The Centre for Effective Dispute Resolution, which acts as the independent complaints reviewer for the Charity Commission, is allowing the commission to see its reports and suggest changes before they are shown to the complainant.
The practice, described by a CEDR official as a "contentious point", is a requirement of the agreement it concluded with the commission in March, when it took over assessing complaints about the watchdog from the previous reviewer, Jodi Berg.
The commission says the practice is for the purpose of checking factual accuracy, ensuring no privileged information is contained in any report, and allowing the commission to comment.
The practice has been highlighted by Jon Danzig, who complained to the CEDR earlier this year about the regulator’s handling of a dispute between him and the Pituitary Foundation. He discovered that the draft report had been shown to the commission before him and changed as a result.
"You would not expect a judge in a case to check with the defendant what he or she thinks of the judgement before it is made, and not let the plaintiff see it at the same time," he told the complaints reviewer in an email. "This gives the impression of something being hidden from me."
A schemes manager at the CEDR responded by email: "This issue of not sharing the draft report with the complainants has been a contentious point since we took on the scheme. The compromise we reached was including a separate section within the report to note any comments and changes from the draft to final version."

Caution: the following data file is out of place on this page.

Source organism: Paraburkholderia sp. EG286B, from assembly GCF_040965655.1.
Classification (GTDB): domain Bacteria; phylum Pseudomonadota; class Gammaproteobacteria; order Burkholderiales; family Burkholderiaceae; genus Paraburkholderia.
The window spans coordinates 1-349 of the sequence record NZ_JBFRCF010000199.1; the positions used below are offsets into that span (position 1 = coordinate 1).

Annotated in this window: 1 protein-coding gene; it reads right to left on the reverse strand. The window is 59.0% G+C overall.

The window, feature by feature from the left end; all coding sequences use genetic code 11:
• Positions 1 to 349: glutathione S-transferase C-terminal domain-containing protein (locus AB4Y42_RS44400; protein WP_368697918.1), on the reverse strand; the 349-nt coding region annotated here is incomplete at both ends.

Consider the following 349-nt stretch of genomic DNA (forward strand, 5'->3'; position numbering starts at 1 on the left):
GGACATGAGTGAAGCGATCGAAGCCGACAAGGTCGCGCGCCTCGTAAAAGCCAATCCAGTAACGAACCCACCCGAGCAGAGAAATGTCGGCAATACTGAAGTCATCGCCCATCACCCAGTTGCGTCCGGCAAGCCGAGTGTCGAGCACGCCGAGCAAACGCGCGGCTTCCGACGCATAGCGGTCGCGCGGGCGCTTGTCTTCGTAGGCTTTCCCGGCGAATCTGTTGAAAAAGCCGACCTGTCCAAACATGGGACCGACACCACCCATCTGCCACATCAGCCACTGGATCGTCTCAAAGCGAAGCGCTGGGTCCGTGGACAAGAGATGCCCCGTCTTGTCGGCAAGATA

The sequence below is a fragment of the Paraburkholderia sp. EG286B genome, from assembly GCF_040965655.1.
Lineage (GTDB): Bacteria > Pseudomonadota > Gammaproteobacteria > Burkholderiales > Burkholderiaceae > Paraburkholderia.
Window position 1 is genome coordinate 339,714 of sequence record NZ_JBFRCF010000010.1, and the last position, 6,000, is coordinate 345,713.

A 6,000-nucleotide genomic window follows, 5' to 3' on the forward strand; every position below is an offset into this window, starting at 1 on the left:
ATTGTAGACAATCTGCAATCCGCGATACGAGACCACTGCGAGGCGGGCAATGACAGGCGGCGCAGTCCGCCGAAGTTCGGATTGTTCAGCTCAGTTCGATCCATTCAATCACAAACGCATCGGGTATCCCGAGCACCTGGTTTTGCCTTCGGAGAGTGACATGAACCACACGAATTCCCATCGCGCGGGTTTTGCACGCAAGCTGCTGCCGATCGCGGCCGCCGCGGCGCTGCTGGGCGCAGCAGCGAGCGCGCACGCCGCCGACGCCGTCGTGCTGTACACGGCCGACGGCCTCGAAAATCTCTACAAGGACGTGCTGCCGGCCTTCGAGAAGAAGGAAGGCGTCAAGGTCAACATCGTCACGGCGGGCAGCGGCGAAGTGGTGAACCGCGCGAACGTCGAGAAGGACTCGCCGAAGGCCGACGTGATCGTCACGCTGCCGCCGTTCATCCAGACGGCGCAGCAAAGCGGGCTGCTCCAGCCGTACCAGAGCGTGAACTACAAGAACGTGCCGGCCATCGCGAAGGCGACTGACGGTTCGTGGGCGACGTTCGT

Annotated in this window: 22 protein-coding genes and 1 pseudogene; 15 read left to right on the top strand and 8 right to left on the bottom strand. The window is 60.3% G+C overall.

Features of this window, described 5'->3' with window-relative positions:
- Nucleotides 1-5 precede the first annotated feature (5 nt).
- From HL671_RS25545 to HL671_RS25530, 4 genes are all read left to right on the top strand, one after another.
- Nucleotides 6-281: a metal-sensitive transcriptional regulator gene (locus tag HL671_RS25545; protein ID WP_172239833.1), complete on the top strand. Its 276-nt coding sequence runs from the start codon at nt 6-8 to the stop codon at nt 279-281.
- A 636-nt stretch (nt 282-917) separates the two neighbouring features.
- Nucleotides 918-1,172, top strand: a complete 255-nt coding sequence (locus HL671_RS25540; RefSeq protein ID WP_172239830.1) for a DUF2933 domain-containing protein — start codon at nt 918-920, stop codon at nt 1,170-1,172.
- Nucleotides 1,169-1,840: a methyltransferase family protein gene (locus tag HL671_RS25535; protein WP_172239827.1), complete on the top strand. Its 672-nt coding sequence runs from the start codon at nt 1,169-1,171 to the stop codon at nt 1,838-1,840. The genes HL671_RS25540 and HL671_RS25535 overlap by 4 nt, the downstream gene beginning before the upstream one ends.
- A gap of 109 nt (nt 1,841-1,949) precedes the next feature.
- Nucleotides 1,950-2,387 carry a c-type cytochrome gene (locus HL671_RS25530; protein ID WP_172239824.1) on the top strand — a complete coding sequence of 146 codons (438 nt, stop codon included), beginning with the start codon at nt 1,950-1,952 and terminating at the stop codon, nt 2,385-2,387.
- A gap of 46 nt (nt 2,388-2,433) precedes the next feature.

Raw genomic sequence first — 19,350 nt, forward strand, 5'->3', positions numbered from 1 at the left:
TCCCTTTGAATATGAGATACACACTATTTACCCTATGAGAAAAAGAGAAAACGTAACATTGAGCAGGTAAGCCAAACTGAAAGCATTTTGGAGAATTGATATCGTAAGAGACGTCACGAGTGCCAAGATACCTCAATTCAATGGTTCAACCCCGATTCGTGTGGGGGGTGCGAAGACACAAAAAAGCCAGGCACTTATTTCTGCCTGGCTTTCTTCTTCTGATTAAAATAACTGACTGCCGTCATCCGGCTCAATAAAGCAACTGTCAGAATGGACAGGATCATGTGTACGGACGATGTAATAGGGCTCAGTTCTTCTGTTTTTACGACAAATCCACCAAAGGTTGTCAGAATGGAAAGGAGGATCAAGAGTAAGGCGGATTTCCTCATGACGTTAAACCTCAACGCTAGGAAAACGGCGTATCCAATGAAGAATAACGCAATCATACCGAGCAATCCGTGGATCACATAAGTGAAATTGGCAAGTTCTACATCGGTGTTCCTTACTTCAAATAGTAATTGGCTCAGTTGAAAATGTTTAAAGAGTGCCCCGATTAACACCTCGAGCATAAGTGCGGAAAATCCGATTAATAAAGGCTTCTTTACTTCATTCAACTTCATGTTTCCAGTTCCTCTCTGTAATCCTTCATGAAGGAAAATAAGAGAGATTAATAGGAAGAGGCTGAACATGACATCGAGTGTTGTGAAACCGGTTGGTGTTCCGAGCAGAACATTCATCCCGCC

Danzig told Third Sector the draft report was two pages longer than the final version, published last month, but did not include a note about changes that had been made. "In the interests of transparency, I want to know what was changed and why," he said.
Graham Massie, the independent complaints reviewer at the CEDR who wrote the report on Danzig’s case, said he had made only minor changes to the report, such as phrasing sentences more clearly and correcting typing errors, after it had been shown to the commission. He had not included a note about the changes, he said, because he considered them insignificant.
Massie said it was "not an unusual practice" for an independent complaints reviewer to check with an organisation that any recommendations made were within its remit to implement. Asked whether the requirement to show the draft report to the regulator but not the complainant was contentious, he said: "No comment."
A spokeswoman for the commission said its service-level agreement with the CEDR required it to send all its draft reports to the commission before they were released to the complainant.
"The express purpose for this is to give the commission an opportunity to check the factual accuracy and context of reported events, ensure that no privileged or otherwise restricted information is featured in the report and comment on the conclusions reached by the reviewer before they are released to the complainant," she said.
"At this stage, the commission also has the opportunity to raise any difficulties it foresees in accepting or implementing the recommendations. This process enables an exchange of views, but does not interfere with the independence of the complaints reviewer."
Massie said that it was not obliged to act on points raised by the commission and could leave them out of the report if it saw fit.